Author(s): McCrea PH, Eng JJ, Hodgson AJ
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Abstract PURPOSE: Outline the biomechanics of reaching both in healthy individuals and in individuals with acquired brain injury (ABI), and to discuss the clinical implications for using valid biomechanical models to assess reaching. METHODS: A review of current literature, including a MEDLINE search using keywords of reaching, ABI, stroke, biomechanics and motor control. RESULTS: Current assessments of the upper extremity in ABI are focused on single-joint characteristics of range of motion, strength and spasticity. However, reaching is a functional multijoint task requiring interjoint coordination in addition to feedback and feedforward control to position the hand optimally at a desired location so that it may interact with the environment. From the literature, biomechanical measures of reaching such as movement time, movement distance and interjoint coordination have been shown to discriminate changes to hand path quality following brain injury. These measures have also been shown to correlate with measures of sensorimotor function (e.g. Fugl-Meyer) in the upper extremity. CONCLUSIONS: Further development of reliable and valid multi-joint biomechanical evaluations is required, particularly for natural and goal-oriented reaching movements. The biomechanical assessment of reaching in ABI can provide an understanding of the specific deficits in physiological structures or motor planning underlying altered reaching ability, assist in the evaluation of new therapies, and characterize the recovery process following ABI.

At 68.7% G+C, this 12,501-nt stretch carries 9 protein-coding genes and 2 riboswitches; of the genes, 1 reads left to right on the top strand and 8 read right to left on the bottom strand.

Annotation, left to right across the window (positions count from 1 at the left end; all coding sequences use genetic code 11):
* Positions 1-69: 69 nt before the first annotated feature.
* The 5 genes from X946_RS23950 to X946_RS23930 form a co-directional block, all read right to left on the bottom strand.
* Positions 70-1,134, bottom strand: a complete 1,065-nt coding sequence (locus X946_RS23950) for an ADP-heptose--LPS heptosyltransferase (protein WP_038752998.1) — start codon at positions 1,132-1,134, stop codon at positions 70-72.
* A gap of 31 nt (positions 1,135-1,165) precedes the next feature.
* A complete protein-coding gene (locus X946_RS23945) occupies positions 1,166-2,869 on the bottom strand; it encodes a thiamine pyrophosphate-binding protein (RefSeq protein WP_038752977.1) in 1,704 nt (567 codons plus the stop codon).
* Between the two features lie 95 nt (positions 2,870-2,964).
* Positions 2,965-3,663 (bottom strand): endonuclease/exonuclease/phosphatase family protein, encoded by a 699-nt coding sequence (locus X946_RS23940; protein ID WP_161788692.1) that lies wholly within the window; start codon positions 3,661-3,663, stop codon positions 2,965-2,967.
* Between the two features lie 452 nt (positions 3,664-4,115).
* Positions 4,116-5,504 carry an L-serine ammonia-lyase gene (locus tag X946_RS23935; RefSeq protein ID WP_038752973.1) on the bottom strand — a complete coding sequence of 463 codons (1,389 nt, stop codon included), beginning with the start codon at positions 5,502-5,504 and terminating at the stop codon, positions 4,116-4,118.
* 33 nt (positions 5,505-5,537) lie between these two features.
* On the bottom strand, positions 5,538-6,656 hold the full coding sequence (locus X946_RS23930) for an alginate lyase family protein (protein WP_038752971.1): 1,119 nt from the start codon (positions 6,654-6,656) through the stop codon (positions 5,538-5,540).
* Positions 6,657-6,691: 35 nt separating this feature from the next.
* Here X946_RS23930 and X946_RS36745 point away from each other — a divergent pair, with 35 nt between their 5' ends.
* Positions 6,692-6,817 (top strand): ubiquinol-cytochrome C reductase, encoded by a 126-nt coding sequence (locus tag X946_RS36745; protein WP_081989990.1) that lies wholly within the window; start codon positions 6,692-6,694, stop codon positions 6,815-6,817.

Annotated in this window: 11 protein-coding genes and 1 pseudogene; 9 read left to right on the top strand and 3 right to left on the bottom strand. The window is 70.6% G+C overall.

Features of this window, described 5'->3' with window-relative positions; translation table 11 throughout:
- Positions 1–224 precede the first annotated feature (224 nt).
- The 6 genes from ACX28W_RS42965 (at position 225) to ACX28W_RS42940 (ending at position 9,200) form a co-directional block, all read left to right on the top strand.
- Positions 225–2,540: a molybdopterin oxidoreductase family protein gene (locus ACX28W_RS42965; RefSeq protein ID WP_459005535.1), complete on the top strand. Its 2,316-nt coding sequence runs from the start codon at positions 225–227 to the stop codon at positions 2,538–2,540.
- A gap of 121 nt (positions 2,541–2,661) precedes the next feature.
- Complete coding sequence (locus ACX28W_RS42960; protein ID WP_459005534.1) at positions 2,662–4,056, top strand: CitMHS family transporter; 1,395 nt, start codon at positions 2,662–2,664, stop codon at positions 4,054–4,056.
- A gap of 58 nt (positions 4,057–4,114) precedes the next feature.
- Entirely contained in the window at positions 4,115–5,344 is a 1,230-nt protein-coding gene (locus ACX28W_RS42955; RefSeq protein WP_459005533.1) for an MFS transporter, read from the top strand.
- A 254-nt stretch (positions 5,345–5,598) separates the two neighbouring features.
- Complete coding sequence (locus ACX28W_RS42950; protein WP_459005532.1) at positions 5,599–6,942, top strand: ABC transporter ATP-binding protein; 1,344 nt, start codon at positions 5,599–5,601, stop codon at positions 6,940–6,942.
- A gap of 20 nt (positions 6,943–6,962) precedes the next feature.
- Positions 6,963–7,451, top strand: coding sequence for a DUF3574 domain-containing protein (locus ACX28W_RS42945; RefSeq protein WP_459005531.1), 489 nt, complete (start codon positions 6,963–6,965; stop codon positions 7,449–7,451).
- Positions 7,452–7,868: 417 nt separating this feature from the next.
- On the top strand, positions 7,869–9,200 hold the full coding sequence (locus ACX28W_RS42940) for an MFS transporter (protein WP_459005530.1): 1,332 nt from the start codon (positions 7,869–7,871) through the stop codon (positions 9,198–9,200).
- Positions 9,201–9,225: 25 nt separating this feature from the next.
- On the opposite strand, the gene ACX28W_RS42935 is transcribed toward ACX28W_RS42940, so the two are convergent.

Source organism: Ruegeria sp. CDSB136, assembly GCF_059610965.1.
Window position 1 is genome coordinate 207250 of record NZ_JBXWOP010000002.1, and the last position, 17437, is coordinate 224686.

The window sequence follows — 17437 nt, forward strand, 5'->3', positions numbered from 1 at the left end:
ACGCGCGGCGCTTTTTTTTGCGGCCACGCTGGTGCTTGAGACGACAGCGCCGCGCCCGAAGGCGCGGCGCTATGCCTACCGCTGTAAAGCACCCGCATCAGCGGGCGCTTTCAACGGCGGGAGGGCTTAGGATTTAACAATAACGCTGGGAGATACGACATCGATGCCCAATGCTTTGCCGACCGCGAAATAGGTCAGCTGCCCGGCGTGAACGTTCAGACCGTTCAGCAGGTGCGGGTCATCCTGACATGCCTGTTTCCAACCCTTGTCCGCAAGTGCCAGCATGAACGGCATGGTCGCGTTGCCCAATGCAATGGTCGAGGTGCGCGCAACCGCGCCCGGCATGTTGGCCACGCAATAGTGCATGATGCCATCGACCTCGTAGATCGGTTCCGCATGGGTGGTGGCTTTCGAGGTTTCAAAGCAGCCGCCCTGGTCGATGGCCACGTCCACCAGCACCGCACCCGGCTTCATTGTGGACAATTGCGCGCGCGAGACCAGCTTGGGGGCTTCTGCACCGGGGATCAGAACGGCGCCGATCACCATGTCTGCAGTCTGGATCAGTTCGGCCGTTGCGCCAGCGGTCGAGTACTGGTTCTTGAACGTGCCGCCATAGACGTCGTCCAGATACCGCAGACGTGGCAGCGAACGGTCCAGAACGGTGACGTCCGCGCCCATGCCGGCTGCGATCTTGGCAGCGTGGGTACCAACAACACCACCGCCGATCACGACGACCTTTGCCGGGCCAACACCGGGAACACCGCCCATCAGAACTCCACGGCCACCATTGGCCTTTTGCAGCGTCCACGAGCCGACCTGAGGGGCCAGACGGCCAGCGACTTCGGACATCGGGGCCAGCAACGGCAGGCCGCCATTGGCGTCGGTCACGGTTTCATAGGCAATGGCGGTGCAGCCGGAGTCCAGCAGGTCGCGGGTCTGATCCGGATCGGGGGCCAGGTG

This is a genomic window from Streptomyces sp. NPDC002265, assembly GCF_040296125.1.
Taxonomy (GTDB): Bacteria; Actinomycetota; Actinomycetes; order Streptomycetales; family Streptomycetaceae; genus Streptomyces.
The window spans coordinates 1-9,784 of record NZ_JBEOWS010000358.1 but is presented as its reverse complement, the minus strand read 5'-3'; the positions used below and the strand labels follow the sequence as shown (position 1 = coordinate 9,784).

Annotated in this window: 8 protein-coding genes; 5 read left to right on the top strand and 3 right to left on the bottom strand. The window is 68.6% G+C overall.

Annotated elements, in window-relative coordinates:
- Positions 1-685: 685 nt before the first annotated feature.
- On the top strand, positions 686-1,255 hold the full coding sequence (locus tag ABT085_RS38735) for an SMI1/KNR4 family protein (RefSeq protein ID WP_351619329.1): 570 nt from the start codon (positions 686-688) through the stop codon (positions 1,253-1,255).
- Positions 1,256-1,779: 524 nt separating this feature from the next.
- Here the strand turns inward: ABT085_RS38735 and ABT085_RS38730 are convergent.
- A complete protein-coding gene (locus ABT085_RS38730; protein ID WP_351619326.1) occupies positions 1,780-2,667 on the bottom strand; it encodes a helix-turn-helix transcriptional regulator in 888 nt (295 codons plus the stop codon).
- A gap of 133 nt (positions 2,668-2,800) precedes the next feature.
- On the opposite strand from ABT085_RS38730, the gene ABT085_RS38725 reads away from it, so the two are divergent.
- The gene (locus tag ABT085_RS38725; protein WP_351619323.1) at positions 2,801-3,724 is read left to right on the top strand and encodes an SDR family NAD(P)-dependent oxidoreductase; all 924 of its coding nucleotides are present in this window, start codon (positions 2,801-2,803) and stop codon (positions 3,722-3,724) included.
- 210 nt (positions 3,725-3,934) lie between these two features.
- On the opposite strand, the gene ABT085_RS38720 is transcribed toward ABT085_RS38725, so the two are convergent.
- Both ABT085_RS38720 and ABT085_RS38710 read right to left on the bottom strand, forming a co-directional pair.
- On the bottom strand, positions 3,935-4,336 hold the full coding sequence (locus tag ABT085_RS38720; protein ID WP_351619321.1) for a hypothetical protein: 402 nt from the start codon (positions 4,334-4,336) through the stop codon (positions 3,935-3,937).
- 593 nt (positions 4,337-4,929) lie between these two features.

This article was published in Disabil Rehabil
and referenced in International Journal of Neurorehabilitation